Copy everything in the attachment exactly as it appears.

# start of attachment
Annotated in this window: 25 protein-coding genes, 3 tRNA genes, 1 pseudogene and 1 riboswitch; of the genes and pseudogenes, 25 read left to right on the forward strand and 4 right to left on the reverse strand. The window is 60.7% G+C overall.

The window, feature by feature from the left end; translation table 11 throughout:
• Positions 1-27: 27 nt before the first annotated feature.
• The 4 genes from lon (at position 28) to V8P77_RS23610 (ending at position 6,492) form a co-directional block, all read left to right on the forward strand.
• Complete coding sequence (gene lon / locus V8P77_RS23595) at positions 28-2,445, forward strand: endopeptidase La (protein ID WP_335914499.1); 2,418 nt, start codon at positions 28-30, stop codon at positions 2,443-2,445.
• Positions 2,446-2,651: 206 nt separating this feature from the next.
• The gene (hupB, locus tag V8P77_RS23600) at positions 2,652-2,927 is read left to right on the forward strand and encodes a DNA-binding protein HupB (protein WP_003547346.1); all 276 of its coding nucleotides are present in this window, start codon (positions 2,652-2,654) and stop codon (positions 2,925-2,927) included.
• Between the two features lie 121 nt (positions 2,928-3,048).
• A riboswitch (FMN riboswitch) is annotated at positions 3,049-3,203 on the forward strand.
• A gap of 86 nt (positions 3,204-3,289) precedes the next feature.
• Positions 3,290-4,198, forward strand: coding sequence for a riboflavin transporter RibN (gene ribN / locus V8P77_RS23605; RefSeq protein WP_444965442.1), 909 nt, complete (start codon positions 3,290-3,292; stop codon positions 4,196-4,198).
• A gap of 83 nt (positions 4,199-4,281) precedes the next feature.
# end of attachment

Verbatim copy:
Annotated in this window: 25 protein-coding genes, 3 tRNA genes, 1 pseudogene and 1 riboswitch; of the genes and pseudogenes, 25 read left to right on the forward strand and 4 right to left on the reverse strand. The window is 60.7% G+C overall.

The window, feature by feature from the left end; translation table 11 throughout:
• Positions 1-27: 27 nt before the first annotated feature.
• The 4 genes from lon (at position 28) to V8P77_RS23610 (ending at position 6,492) form a co-directional block, all read left to right on the forward strand.
• Complete coding sequence (gene lon / locus V8P77_RS23595) at positions 28-2,445, forward strand: endopeptidase La (protein ID WP_335914499.1); 2,418 nt, start codon at positions 28-30, stop codon at positions 2,443-2,445.
• Positions 2,446-2,651: 206 nt separating this feature from the next.
• The gene (hupB, locus tag V8P77_RS23600) at positions 2,652-2,927 is read left to right on the forward strand and encodes a DNA-binding protein HupB (protein WP_003547346.1); all 276 of its coding nucleotides are present in this window, start codon (positions 2,652-2,654) and stop codon (positions 2,925-2,927) included.
• Between the two features lie 121 nt (positions 2,928-3,048).
• A riboswitch (FMN riboswitch) is annotated at positions 3,049-3,203 on the forward strand.
• A gap of 86 nt (positions 3,204-3,289) precedes the next feature.
• Positions 3,290-4,198, forward strand: coding sequence for a riboflavin transporter RibN (gene ribN / locus V8P77_RS23605; RefSeq protein WP_444965442.1), 909 nt, complete (start codon positions 3,290-3,292; stop codon positions 4,196-4,198).
• A gap of 83 nt (positions 4,199-4,281) precedes the next feature.